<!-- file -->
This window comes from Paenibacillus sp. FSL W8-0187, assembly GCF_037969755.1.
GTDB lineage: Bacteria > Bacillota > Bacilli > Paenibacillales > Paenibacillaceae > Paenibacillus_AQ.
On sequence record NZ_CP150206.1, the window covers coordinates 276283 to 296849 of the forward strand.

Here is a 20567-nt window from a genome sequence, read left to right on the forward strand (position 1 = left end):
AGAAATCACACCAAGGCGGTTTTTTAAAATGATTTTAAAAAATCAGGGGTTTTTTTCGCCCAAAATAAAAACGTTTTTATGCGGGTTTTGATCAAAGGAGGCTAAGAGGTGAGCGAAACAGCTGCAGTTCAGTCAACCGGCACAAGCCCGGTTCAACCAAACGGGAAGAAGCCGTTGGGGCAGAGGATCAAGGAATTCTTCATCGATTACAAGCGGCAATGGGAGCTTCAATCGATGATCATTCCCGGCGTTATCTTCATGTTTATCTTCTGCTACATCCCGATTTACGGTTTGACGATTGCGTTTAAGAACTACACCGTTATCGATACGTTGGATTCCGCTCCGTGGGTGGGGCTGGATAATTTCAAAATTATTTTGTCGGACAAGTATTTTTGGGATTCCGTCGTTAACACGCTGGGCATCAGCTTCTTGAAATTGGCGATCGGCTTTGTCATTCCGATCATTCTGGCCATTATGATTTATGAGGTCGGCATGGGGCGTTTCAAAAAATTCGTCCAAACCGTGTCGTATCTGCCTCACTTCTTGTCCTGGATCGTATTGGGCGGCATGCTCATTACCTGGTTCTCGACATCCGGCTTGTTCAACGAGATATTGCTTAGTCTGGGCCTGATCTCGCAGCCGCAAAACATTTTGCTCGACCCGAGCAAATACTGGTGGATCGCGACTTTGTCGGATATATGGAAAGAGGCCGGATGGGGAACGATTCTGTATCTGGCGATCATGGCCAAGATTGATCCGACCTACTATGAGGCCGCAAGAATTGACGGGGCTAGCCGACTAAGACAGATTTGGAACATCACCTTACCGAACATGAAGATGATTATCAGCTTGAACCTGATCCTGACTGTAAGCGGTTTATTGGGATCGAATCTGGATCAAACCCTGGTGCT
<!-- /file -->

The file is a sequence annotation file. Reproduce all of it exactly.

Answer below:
This window comes from Paenibacillus sp. FSL W8-0187, assembly GCF_037969755.1.
GTDB lineage: Bacteria > Bacillota > Bacilli > Paenibacillales > Paenibacillaceae > Paenibacillus_AQ.
On sequence record NZ_CP150206.1, the window covers coordinates 276283 to 296849 of the forward strand.

Here is a 20567-nt window from a genome sequence, read left to right on the forward strand (position 1 = left end):
AGAAATCACACCAAGGCGGTTTTTTAAAATGATTTTAAAAAATCAGGGGTTTTTTTCGCCCAAAATAAAAACGTTTTTATGCGGGTTTTGATCAAAGGAGGCTAAGAGGTGAGCGAAACAGCTGCAGTTCAGTCAACCGGCACAAGCCCGGTTCAACCAAACGGGAAGAAGCCGTTGGGGCAGAGGATCAAGGAATTCTTCATCGATTACAAGCGGCAATGGGAGCTTCAATCGATGATCATTCCCGGCGTTATCTTCATGTTTATCTTCTGCTACATCCCGATTTACGGTTTGACGATTGCGTTTAAGAACTACACCGTTATCGATACGTTGGATTCCGCTCCGTGGGTGGGGCTGGATAATTTCAAAATTATTTTGTCGGACAAGTATTTTTGGGATTCCGTCGTTAACACGCTGGGCATCAGCTTCTTGAAATTGGCGATCGGCTTTGTCATTCCGATCATTCTGGCCATTATGATTTATGAGGTCGGCATGGGGCGTTTCAAAAAATTCGTCCAAACCGTGTCGTATCTGCCTCACTTCTTGTCCTGGATCGTATTGGGCGGCATGCTCATTACCTGGTTCTCGACATCCGGCTTGTTCAACGAGATATTGCTTAGTCTGGGCCTGATCTCGCAGCCGCAAAACATTTTGCTCGACCCGAGCAAATACTGGTGGATCGCGACTTTGTCGGATATATGGAAAGAGGCCGGATGGGGAACGATTCTGTATCTGGCGATCATGGCCAAGATTGATCCGACCTACTATGAGGCCGCAAGAATTGACGGGGCTAGCCGACTAAGACAGATTTGGAACATCACCTTACCGAACATGAAGATGATTATCAGCTTGAACCTGATCCTGACTGTAAGCGGTTTATTGGGATCGAATCTGGATCAAACCCTGGTGCT